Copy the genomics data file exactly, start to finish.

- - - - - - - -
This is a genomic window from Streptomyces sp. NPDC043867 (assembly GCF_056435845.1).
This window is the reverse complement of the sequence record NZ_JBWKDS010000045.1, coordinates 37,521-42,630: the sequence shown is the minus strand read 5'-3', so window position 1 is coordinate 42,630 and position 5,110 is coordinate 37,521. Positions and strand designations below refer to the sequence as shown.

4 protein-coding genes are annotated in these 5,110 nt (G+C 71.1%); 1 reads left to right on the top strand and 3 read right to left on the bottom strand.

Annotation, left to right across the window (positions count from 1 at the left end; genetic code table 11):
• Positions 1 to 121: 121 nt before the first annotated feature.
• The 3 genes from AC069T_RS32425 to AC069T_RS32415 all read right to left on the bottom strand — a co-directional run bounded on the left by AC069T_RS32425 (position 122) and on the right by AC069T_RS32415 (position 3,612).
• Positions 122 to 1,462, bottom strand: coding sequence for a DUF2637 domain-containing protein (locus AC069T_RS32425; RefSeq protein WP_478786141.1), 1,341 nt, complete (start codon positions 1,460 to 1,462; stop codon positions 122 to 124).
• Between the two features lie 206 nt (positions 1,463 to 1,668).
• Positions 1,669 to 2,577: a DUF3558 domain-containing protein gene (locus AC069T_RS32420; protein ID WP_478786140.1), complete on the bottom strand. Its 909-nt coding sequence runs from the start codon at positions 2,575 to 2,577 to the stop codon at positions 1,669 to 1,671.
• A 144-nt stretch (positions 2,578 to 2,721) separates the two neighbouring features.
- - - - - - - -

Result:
This is a genomic window from Streptomyces sp. NPDC043867 (assembly GCF_056435845.1).
This window is the reverse complement of the sequence record NZ_JBWKDS010000045.1, coordinates 37,521-42,630: the sequence shown is the minus strand read 5'-3', so window position 1 is coordinate 42,630 and position 5,110 is coordinate 37,521. Positions and strand designations below refer to the sequence as shown.

4 protein-coding genes are annotated in these 5,110 nt (G+C 71.1%); 1 reads left to right on the top strand and 3 read right to left on the bottom strand.

Annotation, left to right across the window (positions count from 1 at the left end; genetic code table 11):
• Positions 1 to 121: 121 nt before the first annotated feature.
• The 3 genes from AC069T_RS32425 to AC069T_RS32415 all read right to left on the bottom strand — a co-directional run bounded on the left by AC069T_RS32425 (position 122) and on the right by AC069T_RS32415 (position 3,612).
• Positions 122 to 1,462, bottom strand: coding sequence for a DUF2637 domain-containing protein (locus AC069T_RS32425; RefSeq protein WP_478786141.1), 1,341 nt, complete (start codon positions 1,460 to 1,462; stop codon positions 122 to 124).
• Between the two features lie 206 nt (positions 1,463 to 1,668).
• Positions 1,669 to 2,577: a DUF3558 domain-containing protein gene (locus AC069T_RS32420; protein ID WP_478786140.1), complete on the bottom strand. Its 909-nt coding sequence runs from the start codon at positions 2,575 to 2,577 to the stop codon at positions 1,669 to 1,671.
• A 144-nt stretch (positions 2,578 to 2,721) separates the two neighbouring features.